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Corticosteroids for psoriasis are effective in relieving inflammation, proliferation of skin cells, and itching. These drugs are prescribed in various strengths, depending upon extent and severity of the condition. The health care provider will determine whether corticosteroid ointments, creams, or oral preparations are best suited for the individual's condition. Generally, topical creams or ointments are prescribed first, before oral corticosteroid are introduced.
Though individuals frequently report partial or complete resolution of symptoms when taking corticosteroids for psoriasis, these medications can cause significant side effects. Topical corticosteroid preparations can cause easy bruising, pigmentation changes, skin thinning, and stretch marks. Also, skin redness, local itching, burning and skin irritation can occur, however, these side effects quickly resolve after treatment is discontinued.
Oral corticosteroids for psoriasis can cause weight gain, increased appetite, excessive thirst, and swelling of the face and extremities. Taking oral corticosteroids for psoriasis is not typically recommended in most cases, however, when they are prescribed, they should not be abruptly stopped by the individual himself. If the individual abruptly stops taking his oral steroids, the psoriasis can return more aggressively than ever. This is referred to as rebound psoriasis. People taking corticosteroids for psoriasis should be gradually weaned off the medication by their health care providers.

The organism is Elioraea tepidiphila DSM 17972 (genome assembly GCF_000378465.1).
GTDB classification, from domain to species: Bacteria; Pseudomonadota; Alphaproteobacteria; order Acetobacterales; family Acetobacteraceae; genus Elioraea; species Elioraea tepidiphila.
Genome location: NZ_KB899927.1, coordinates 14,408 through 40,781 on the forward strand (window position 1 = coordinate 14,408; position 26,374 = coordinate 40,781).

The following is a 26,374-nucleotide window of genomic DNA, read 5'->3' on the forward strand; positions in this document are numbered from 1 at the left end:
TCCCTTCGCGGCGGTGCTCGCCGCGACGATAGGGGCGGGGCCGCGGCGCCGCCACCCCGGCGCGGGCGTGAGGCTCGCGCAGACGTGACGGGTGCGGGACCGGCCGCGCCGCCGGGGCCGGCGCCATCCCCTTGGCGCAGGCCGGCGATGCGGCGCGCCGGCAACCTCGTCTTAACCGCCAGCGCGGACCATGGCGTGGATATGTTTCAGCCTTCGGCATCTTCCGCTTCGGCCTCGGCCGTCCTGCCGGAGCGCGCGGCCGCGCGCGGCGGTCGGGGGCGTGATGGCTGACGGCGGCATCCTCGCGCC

A condition known as exfoliative psoriasis can occur after prolonged use of corticosteroid ointments or oral tablets, taken in high dosages. This condition causes the psoriasis to proliferate or spread throughout the entire body. If psoriasis spreads to other parts of the body, the health care provider needs to notified at once to evaluate the condition and devise an appropriate treatment plan. If the psoriatic rash spreads to the eye area, corticosteroid cream should not be used. If the cream gets into or around the eyes, the individual is at risk for glaucoma or cataracts.
It is important for the health care provider to explain to his patients that even though corticosteroids for psoriasis help clear the plaques effectively, they do not cure the condition. Psoriasis is an autoimmune condition, and once it is diagnosed, the individual typically has it for the rest of his life. People with psoriasis may be at an increased risk for other medical conditions, so it is prudent to discuss this information with the health care provider. Other medications used to treat psoriasis include anti-inflammatory medications, special skin washes and cleaners, and biologic medications.
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